In August, before the start of school, the community comes together for the Rebel Round-up, a barbecue and social event where our new students and their families meet their classmates and teachers, new faculty members are introduced, and the new year gets kicked off in a fun and festive way. 

The Record/The Yearbook

From early on, Priory’s history has been documented by The Record, our student newspaper, and The Shield, our yearbook. Both are accredited by national organizations and offer students the opportunity to exercise their creative muscles in unique and different ways. The Record is distributed weekly during the school year. The Shield has maintained its same formal blue and embossed gold cover since the first edition. 

Rusty Bucket Football Game

The end of the fall sports season brings with it one of the Junior School’s traditions, the Rusty Bucket football game. This 7th vs. 8th grade matchup is for bragging rights and the coveted Rusty Bucket Trophy.

Tie Blessing/Senior Tie Masterpiece

Around the same time of year as when the Juniors get their rings, they each donate a tie which is blessed and then used to create a fabulous piece of artwork. Each year the ties are sewn together in a unique design which features the class motto. The senior tie masterpiece is one of the most popular items for bid at Xanadu.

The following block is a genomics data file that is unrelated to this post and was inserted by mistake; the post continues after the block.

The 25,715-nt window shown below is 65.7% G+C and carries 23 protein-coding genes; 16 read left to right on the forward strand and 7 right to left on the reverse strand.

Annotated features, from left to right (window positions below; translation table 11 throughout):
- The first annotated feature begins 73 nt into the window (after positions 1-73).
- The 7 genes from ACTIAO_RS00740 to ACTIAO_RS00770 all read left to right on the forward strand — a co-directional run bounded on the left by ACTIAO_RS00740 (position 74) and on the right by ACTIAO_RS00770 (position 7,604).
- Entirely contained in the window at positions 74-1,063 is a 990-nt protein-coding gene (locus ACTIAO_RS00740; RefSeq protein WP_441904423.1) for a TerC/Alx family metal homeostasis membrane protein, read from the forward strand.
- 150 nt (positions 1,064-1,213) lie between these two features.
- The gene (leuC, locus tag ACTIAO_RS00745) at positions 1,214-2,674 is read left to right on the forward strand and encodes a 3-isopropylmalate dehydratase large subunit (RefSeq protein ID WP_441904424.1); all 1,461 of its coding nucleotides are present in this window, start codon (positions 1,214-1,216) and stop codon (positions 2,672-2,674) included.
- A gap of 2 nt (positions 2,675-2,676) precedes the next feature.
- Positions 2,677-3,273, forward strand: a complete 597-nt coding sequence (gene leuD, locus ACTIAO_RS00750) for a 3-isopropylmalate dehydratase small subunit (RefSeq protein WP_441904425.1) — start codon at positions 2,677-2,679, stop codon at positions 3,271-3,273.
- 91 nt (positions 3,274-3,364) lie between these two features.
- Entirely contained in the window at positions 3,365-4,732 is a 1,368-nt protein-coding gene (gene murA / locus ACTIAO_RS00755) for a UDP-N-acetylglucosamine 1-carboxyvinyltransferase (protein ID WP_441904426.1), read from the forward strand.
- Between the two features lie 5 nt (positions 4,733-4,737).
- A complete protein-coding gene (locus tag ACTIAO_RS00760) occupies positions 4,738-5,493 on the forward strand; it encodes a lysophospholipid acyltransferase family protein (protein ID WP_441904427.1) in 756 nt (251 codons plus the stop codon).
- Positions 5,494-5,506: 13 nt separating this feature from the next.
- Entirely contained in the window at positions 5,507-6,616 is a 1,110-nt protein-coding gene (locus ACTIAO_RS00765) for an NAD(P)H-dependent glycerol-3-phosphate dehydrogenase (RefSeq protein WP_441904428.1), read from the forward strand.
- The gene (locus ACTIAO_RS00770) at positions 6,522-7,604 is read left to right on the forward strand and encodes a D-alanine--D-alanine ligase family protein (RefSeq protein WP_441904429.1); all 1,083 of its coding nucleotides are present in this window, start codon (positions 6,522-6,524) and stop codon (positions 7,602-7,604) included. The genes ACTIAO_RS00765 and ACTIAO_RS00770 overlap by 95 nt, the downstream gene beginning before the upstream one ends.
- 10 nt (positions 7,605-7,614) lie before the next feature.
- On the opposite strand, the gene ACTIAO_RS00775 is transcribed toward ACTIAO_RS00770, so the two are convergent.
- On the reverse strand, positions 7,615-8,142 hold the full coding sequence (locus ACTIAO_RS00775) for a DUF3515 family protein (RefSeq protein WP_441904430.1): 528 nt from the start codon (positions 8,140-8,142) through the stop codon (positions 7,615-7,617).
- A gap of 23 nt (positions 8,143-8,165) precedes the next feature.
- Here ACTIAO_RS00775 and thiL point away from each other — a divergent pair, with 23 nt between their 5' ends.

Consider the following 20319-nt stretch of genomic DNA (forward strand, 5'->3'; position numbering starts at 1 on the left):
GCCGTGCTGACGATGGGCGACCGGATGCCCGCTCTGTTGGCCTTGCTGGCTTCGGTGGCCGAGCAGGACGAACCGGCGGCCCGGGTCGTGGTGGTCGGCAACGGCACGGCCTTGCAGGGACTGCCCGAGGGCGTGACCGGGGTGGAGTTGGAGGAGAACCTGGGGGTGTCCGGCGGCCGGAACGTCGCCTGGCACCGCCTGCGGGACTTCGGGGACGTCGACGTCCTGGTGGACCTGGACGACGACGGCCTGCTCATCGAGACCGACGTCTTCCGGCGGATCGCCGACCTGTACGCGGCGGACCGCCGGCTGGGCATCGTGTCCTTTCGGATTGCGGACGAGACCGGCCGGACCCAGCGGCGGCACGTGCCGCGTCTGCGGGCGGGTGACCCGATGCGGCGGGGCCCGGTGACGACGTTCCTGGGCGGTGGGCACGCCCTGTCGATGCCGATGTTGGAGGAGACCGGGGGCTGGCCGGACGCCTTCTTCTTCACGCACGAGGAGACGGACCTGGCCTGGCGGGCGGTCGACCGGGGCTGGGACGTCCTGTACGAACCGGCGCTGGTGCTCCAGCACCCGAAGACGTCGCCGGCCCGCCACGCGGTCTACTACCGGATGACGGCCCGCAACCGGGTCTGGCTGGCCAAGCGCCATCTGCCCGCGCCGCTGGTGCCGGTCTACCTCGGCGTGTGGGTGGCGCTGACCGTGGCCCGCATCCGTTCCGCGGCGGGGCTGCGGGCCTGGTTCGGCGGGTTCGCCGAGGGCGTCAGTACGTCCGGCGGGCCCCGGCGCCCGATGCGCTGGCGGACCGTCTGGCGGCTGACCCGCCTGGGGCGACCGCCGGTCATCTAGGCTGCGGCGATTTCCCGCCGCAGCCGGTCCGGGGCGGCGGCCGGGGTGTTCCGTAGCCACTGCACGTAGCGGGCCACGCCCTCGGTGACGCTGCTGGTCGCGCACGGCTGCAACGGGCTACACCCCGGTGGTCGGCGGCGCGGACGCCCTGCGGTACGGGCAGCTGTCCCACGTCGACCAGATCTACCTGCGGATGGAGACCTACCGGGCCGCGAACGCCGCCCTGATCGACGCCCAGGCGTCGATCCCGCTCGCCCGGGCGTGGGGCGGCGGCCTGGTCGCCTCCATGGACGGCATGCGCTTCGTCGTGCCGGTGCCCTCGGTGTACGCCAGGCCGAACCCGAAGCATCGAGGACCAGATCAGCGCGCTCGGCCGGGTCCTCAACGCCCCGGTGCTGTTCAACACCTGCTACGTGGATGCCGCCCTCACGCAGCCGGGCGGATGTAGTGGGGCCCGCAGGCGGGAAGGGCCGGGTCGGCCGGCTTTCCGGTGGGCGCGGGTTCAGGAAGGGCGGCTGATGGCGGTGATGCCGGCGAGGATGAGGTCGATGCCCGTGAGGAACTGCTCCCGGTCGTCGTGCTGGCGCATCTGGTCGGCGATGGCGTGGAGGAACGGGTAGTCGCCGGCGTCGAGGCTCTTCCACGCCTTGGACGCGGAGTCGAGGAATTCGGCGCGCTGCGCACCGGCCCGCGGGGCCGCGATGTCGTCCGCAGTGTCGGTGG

Tutoria is a program that we have inherited from Benedictine schools in Chile. It’s a program that is at the very heart of these schools, and they were actually founded with Tutoria in mind. Learn more...


Our biggest annual fundraiser, the Xanadu auction is held annually in the late winter. Benefitting the school’s scholarship funds, the night offers dinner, fellowship, an annual theme, and the chance to bid on interesting and unique items. The 2018 auction, “Lantern Festival,” raised $618,000.

Viz/Priory Dance

Every December, Priory students co-host a Christmas dance with the young women of Visitation Academy.



Are we forgetting anything? Tell us what your favorite Priory tradition is and we’ll add it to the list!


“Listen carefully, my son, to the master’s instructions, and attend to them with the ear of your heart.”

Prologue, 1

“This is advice from a father who loves you; welcome it, and faithfully put it into practice.”

Prologue, 1

“First of all, every time you begin a good work, you must pray to him most earnestly to bring it to perfection.”

Prologue, 4

“If you desire true and eternal life, keep your tongue free from vicious talk and your lips from all deceit; turn away from evil and do good; let peace be your quest and aim. (Ps 33[34]:13)”

Prologue, 17

“Clothed then with faith and the performance of good works, let us set out on this way, with the Gospel for our guide, that we may deserve to see him who has called us to his kingdom (1 Thess 2:12).”

Prologue, 21

“If we wish to dwell in the tent of this kingdom, we will never arrive unless we run there by doing good deeds.”

Prologue, 22

“What is not possible to us by nature, let us ask the Lord to supply by the help of his grace.”

Prologue, 41

“Therefore, we intend to establish a school for the Lord’s service.”

Prologue, 45

“The good of all concerned, however, may prompt us to a little strictness in order to amend faults and to safeguard love.”

Prologue, 47

“The reason why we have said all should be called for counsel is that the Lord often reveals what is better to the younger.”